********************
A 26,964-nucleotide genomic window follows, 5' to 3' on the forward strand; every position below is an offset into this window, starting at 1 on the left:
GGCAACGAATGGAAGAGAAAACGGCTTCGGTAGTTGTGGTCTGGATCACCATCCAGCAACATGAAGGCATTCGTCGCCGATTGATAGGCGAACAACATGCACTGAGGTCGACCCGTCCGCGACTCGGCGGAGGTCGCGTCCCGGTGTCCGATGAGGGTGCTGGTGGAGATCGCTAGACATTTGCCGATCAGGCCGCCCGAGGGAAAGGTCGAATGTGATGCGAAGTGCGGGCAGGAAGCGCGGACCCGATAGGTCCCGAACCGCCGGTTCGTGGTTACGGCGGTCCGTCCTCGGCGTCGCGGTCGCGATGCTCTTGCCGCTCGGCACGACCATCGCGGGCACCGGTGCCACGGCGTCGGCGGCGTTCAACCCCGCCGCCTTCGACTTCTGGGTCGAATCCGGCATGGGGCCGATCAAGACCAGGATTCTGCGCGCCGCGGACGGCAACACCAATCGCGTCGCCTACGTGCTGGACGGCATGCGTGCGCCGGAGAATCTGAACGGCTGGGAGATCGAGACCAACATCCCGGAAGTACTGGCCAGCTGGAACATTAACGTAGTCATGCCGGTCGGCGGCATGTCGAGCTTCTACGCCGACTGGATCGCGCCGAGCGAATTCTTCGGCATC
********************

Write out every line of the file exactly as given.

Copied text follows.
A 26,964-nucleotide genomic window follows, 5' to 3' on the forward strand; every position below is an offset into this window, starting at 1 on the left:
GGCAACGAATGGAAGAGAAAACGGCTTCGGTAGTTGTGGTCTGGATCACCATCCAGCAACATGAAGGCATTCGTCGCCGATTGATAGGCGAACAACATGCACTGAGGTCGACCCGTCCGCGACTCGGCGGAGGTCGCGTCCCGGTGTCCGATGAGGGTGCTGGTGGAGATCGCTAGACATTTGCCGATCAGGCCGCCCGAGGGAAAGGTCGAATGTGATGCGAAGTGCGGGCAGGAAGCGCGGACCCGATAGGTCCCGAACCGCCGGTTCGTGGTTACGGCGGTCCGTCCTCGGCGTCGCGGTCGCGATGCTCTTGCCGCTCGGCACGACCATCGCGGGCACCGGTGCCACGGCGTCGGCGGCGTTCAACCCCGCCGCCTTCGACTTCTGGGTCGAATCCGGCATGGGGCCGATCAAGACCAGGATTCTGCGCGCCGCGGACGGCAACACCAATCGCGTCGCCTACGTGCTGGACGGCATGCGTGCGCCGGAGAATCTGAACGGCTGGGAGATCGAGACCAACATCCCGGAAGTACTGGCCAGCTGGAACATTAACGTAGTCATGCCGGTCGGCGGCATGTCGAGCTTCTACGCCGACTGGATCGCGCCGAGCGAATTCTTCGGCATC